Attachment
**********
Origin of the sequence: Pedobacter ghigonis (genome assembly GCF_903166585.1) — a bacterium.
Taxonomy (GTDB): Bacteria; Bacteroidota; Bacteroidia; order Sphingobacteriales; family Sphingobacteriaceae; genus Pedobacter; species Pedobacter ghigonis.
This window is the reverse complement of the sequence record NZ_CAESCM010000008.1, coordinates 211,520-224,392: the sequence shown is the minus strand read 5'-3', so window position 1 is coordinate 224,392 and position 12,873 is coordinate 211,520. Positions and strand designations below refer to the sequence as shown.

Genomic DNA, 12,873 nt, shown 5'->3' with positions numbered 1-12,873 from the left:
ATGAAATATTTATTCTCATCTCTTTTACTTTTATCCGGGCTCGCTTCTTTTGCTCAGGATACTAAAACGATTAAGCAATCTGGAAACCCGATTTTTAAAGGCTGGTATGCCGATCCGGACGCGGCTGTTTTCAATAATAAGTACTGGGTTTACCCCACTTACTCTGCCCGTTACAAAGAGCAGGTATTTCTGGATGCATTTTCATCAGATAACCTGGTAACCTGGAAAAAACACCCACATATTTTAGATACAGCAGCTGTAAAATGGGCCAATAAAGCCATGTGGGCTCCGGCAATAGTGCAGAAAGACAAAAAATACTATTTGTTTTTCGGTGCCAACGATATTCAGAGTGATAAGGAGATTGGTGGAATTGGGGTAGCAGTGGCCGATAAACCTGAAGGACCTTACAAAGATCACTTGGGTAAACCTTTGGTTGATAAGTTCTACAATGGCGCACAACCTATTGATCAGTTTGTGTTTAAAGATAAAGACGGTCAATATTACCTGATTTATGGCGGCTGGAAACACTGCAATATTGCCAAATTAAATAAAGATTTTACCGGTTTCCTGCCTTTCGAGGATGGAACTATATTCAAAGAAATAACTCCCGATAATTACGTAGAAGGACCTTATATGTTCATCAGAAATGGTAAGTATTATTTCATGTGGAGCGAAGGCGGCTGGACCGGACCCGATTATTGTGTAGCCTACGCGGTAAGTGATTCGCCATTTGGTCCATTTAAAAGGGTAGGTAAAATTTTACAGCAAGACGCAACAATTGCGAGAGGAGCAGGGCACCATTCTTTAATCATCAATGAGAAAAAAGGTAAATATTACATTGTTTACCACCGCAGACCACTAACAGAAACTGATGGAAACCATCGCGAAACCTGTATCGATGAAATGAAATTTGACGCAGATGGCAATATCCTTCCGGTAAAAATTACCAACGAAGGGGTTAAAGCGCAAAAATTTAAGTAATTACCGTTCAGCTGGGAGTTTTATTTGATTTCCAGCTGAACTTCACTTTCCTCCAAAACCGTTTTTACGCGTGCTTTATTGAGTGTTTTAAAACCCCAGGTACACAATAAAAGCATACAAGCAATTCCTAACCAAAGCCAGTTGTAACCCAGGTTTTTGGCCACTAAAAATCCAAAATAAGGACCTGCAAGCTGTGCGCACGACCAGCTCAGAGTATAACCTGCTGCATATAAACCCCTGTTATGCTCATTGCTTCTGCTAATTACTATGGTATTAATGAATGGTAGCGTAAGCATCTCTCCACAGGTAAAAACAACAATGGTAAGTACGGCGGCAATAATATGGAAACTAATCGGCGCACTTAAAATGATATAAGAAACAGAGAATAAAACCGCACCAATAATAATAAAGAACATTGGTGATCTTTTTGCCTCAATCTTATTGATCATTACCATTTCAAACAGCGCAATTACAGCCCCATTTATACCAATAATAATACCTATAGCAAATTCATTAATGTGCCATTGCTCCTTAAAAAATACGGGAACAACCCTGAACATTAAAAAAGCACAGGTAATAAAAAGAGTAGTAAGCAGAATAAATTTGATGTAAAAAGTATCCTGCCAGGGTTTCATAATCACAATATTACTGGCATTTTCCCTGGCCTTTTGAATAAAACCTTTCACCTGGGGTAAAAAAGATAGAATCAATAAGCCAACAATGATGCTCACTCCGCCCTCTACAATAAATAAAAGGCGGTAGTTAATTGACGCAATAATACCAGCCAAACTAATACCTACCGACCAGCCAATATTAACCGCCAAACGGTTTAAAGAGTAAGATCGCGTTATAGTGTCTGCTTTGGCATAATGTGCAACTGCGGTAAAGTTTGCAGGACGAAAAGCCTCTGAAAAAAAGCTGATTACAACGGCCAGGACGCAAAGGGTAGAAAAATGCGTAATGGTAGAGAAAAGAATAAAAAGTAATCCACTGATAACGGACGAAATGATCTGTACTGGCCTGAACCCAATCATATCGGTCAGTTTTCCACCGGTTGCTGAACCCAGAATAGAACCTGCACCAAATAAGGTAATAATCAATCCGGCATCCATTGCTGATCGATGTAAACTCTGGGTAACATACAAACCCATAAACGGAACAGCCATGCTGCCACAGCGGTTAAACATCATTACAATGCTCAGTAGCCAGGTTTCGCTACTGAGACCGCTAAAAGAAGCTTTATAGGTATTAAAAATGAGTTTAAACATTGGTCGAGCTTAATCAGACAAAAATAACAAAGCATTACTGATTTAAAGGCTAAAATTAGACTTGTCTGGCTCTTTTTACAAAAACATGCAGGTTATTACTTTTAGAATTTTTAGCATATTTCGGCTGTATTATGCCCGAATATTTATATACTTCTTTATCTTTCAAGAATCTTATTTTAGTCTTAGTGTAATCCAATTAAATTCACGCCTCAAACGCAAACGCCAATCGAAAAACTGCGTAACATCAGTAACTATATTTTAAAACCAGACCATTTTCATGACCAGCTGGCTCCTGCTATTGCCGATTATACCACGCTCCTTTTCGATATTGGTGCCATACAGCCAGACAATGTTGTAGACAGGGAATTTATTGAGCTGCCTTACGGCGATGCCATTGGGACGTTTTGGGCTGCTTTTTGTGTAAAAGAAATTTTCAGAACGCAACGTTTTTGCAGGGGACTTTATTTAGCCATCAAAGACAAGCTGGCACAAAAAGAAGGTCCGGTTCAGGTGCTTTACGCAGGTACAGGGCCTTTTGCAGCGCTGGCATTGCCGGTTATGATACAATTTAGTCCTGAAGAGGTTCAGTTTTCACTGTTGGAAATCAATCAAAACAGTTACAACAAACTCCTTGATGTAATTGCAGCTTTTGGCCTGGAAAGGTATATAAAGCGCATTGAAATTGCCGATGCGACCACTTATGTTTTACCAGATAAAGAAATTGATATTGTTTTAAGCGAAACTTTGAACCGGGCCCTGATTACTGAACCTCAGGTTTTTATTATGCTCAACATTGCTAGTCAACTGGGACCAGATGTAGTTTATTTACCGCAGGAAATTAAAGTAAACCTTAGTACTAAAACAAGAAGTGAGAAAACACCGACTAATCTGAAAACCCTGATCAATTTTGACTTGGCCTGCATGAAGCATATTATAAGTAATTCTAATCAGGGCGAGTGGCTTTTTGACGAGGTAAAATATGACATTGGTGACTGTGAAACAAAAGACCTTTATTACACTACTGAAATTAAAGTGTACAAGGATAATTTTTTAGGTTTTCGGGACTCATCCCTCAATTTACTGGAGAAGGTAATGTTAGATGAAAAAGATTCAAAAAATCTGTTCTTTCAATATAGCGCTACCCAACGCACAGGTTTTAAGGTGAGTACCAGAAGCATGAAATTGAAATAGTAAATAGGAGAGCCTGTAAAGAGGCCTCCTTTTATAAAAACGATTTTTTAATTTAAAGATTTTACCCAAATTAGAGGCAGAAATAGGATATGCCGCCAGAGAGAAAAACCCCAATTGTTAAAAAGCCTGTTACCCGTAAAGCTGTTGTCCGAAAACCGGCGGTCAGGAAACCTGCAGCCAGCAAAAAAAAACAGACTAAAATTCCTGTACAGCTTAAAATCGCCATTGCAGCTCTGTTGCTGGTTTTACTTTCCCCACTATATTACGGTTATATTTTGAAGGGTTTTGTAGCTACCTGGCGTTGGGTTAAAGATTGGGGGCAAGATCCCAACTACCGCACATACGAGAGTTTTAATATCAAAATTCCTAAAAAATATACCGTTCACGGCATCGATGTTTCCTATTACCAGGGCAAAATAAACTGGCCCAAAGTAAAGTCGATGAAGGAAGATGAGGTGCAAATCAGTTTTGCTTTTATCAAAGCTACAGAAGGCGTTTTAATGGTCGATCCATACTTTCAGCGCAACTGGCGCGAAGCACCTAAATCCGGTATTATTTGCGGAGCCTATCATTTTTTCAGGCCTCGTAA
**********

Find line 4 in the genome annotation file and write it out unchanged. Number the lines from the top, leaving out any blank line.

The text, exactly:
Genomic DNA, 12,873 nt, shown 5'->3' with positions numbered 1-12,873 from the left: